Colvile: denied profit-related pay
A trainee reporter denied money from a profit-share scheme has taken her former bosses to an employment tribunal and won.
Zoe Colvile was working for the Wokingham Times, part of Guardian Media Group, when the dispute took place.
She joined the title in August 2002 and was due to receive a payout from the profit-related pay scheme on 15 July, 2003.
However, she gave her one month’s notice on 1 July and the company told her that, as she was designated a “leaver”, she was no longer eligible for the payout.
When the company refused to back down, Colvile decided to take it to an employment tribunal to obtain the disputed money – which totalled £686.16.
She said: “I couldn’t see their argument.
They wouldn’t say where it was written down that I didn’t qualify for the money. I went to the Citizen’s Advice Bureau about it and they agreed with me – so I filled out the relevant forms and sent them off to the employment tribunal in Reading.”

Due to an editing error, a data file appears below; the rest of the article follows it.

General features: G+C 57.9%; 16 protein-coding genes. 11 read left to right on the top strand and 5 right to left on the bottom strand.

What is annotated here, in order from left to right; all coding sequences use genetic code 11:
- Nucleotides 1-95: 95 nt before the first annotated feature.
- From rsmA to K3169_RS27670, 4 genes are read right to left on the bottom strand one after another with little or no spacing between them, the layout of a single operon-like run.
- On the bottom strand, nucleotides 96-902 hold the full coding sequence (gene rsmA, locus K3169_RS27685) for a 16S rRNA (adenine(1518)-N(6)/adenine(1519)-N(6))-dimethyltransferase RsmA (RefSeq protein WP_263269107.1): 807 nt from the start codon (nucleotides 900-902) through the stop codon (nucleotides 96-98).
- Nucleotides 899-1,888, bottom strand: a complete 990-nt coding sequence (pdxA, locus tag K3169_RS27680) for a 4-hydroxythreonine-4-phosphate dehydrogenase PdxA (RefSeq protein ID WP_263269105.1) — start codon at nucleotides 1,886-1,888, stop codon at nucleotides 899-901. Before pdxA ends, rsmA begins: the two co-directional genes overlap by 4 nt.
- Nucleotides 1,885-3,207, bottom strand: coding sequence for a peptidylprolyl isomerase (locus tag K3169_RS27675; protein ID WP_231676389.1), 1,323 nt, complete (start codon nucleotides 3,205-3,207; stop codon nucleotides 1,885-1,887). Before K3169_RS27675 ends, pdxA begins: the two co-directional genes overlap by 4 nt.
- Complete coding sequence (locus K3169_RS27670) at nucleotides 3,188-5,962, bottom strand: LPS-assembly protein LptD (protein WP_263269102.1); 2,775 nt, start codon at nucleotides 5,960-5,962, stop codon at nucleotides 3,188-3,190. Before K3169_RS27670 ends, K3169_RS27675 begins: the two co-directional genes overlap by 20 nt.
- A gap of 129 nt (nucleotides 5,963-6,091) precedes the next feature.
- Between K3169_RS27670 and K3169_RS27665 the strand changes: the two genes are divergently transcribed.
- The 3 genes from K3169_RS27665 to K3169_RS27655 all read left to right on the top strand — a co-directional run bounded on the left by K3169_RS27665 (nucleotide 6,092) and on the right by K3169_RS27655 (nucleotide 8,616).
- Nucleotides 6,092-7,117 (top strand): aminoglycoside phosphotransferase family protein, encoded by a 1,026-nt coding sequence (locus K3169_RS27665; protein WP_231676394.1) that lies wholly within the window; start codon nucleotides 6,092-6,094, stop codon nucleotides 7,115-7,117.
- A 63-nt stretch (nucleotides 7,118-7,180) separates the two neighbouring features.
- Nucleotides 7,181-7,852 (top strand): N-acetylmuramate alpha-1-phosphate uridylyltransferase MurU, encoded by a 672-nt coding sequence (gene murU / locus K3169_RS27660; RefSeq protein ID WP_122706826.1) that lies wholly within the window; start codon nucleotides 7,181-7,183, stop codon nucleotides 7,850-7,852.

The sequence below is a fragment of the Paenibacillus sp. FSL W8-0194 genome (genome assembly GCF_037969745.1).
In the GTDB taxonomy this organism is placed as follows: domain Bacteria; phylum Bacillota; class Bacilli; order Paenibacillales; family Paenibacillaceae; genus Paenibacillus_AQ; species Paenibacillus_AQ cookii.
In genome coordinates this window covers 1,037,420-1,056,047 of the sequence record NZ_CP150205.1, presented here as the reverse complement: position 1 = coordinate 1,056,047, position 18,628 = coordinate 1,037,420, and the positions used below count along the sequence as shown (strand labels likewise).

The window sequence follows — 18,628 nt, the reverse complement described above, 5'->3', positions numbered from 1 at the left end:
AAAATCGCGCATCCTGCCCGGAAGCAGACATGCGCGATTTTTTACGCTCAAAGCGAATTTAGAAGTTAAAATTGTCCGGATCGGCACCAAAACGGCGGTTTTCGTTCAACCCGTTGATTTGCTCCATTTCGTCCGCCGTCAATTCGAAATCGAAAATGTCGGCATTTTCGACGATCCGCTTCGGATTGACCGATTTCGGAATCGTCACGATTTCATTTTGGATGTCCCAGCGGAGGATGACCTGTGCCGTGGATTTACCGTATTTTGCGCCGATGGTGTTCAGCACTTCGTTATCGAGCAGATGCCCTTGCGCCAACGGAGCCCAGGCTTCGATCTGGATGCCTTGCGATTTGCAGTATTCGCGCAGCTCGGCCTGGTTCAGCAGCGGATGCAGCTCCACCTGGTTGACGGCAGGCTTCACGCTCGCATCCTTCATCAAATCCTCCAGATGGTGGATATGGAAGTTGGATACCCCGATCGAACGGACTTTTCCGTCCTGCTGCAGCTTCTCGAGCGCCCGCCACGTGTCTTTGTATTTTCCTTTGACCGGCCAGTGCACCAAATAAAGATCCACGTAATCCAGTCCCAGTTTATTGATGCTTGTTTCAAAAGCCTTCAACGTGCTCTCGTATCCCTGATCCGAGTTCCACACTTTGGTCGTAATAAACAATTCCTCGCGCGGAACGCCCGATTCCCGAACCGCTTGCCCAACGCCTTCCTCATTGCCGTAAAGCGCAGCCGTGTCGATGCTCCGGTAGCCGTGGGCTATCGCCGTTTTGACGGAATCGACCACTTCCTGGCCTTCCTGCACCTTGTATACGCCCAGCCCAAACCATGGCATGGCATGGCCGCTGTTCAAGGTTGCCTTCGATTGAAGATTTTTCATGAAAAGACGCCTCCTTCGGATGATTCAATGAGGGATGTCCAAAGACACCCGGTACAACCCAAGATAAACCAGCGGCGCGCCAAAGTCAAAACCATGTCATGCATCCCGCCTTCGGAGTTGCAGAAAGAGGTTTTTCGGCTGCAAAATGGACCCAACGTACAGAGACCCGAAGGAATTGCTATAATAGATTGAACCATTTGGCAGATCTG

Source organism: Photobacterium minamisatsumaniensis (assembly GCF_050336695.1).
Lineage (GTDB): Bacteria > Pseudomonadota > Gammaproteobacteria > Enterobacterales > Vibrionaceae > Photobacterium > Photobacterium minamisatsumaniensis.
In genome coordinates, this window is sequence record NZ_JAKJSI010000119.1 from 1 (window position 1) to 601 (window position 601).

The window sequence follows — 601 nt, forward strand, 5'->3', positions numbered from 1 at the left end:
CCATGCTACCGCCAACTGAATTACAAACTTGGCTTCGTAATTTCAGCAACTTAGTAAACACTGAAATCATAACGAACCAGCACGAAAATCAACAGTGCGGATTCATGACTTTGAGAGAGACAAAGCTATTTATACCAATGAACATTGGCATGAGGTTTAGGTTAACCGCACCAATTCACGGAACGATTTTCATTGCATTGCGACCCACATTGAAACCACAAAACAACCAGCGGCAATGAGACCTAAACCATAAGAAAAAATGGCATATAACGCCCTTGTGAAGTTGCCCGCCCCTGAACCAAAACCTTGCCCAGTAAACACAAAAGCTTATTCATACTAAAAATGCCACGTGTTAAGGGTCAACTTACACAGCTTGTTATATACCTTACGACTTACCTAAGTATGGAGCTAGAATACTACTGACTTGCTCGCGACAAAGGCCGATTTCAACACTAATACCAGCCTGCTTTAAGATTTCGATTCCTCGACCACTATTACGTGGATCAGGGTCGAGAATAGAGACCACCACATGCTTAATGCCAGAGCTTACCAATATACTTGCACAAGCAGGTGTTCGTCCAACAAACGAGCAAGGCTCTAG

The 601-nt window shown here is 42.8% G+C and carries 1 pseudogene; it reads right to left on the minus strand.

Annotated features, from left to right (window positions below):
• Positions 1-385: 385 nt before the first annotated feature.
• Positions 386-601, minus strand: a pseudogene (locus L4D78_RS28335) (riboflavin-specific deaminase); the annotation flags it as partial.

In its submission to the tribunal, Surrey & Berkshire Newspapers argued the profit share was discretionary and non-contractual. And it said that according to the company rules, “leavers” were not eligible.
The group’s solicitor said: “The respondents deny that they were obliged to operate the scheme at all.”
The hearing lasted just 10 minutes and the tribunal came down in favour of Colvile, who represented herself.
She said: “They looked at the paragraph in question and decided the company was stretching the meaning of the word leaver. I was absolutely over the moon.”
Colvile now works for a charity.
Surrey & Berkshire Newspapers editorial director Andy Murrill said: “Zoe Colvile was a good reporter for us and I was sorry to see her leave. When she resigned there was a disagreement over whether she qualified under the rules for our discretionary profitrelated pay scheme. We went on to offer Zoe the payment minus tax and national insurance, in common with all other staff.
“We wish Zoe all the very best in her career.”
By Dominic Ponsford